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Microbiome Res Rep 2022;1:22. 10.20517/mrr.2022.04 © The Author(s) 2022.
Open Access Review

Impact of intrapartum antibiotics on the developing microbiota: a review

1Department of Microbiology and Biochemistry of Dairy Products, IPLA-CSIC, Villaviciosa 33300, Spain.

2Diet, Human Microbiota and Health Group, Institute of Health Research of the Principality of Asturias (ISPA), Oviedo 33011, Spain.

Correspondence to: Dr. Miguel Gueimonde, Department of Microbiology and Biochemistry of Dairy Products, IPLA-CSIC, Paseo Río Linares s/n, Villaviciosa 33300, Spain. E-mail:

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    Academic Editor: Clara Belzer | Copy Editor: Peng-Juan Wen | Production Editor: Peng-Juan Wen

    © The Author(s) 2022. Open Access This article is licensed under a Creative Commons Attribution 4.0 International License (, which permits unrestricted use, sharing, adaptation, distribution and reproduction in any medium or format, for any purpose, even commercially, as long as you give appropriate credit to the original author(s) and the source, provide a link to the Creative Commons license, and indicate if changes were made.


    The perinatal period sets the basis for the later physiological and immune homeostasis of the individual, with the intestinal microbiota being an important contributor to driving this homeostasis development. Therefore, the initial establishment and later development of the microbiota during early life may play a key role in later health. This early establishment of the intestinal microbiota is known to be affected by several factors, with gestational age, delivery mode, and feeding habits being extensively studied ones. Other factors are not so well understood, although knowledge has been accumulating in the last years. Among them, a factor of great relevance is the effect of perinatal exposure to antibiotics. Administration of intrapartum antimicrobial prophylaxis (IAP) to women during the delivery process represents the most common form of exposure to antibiotics during the perinatal period, present in around 30% of deliveries. During the last decade, evidence has accumulated demonstrating that IAP alters intestinal microbiota development in neonates. Moreover, recent evidence indicates that this practice may also be altering the infant intestinal resistome by increasing the levels of some antibiotic resistance genes. This evidence, as reviewed in this manuscript, suggests the interest in promoting the rational use of IAP. This practice has significantly reduced the risk of neonatal infections, but now the accumulating knowledge suggests the need for strategies to minimize its impact on the neonatal microbiota establishment.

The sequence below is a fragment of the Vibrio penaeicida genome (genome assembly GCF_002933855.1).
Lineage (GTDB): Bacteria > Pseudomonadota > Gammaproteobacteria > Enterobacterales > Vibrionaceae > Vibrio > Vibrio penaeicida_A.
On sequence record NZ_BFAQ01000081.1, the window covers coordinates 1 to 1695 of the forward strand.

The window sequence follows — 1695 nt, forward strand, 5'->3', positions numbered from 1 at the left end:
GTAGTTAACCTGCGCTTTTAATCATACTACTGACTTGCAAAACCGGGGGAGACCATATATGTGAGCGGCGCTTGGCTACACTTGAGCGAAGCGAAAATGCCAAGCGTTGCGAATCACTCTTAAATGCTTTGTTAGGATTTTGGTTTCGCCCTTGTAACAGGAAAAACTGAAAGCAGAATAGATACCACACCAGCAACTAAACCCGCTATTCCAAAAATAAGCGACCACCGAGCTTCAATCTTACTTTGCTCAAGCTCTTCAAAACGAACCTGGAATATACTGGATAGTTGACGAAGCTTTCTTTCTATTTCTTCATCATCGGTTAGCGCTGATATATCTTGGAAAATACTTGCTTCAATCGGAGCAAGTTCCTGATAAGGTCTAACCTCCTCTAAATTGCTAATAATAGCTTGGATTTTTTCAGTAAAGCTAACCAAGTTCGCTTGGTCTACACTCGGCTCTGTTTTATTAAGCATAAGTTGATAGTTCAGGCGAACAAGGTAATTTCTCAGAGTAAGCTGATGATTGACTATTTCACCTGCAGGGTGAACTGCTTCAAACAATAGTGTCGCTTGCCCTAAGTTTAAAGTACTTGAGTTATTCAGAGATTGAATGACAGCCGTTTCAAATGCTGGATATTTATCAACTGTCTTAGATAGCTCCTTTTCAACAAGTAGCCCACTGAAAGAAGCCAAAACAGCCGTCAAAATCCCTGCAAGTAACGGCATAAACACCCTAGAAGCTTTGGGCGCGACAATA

The microbial colonization of the infant gut during the perinatal period is critical for the later health of the baby since the interplay of the microbiota with the host is a major force for the proper development of the homeostatic systems[1]. Thus, early colonization is key for later health, constituting a “window of opportunity” for microbiota modulation towards a healthy composition with long-term beneficial effects, as suggested by the “microbiota hypothesis”[2].

    Initially, the process starts with the settlement of facultative anaerobes, such as enterobacteria, and aerotolerant microorganisms. These microbes reduce the oxygen level in the gut environment allowing the multiplication of strict anaerobes, such as Bifidobacterium or Bacteroides, later followed by the increase of different clostridia members until, at the age of three years, the microbiota reaches a composition close to that found in adults, although not totally the same[3].

    This initial colonization of the infant is highly dependent on different factors, with gestational age at delivery, mode of delivery, and infant feeding habits being the most extensively studied ones[4,5]. Another factor also known to influence this early colonization process is exposure to perinatal antibiotics. The most common form of exposure to antibiotics at the perinatal stage is intrapartum antimicrobial prophylaxis (IAP)[6,7].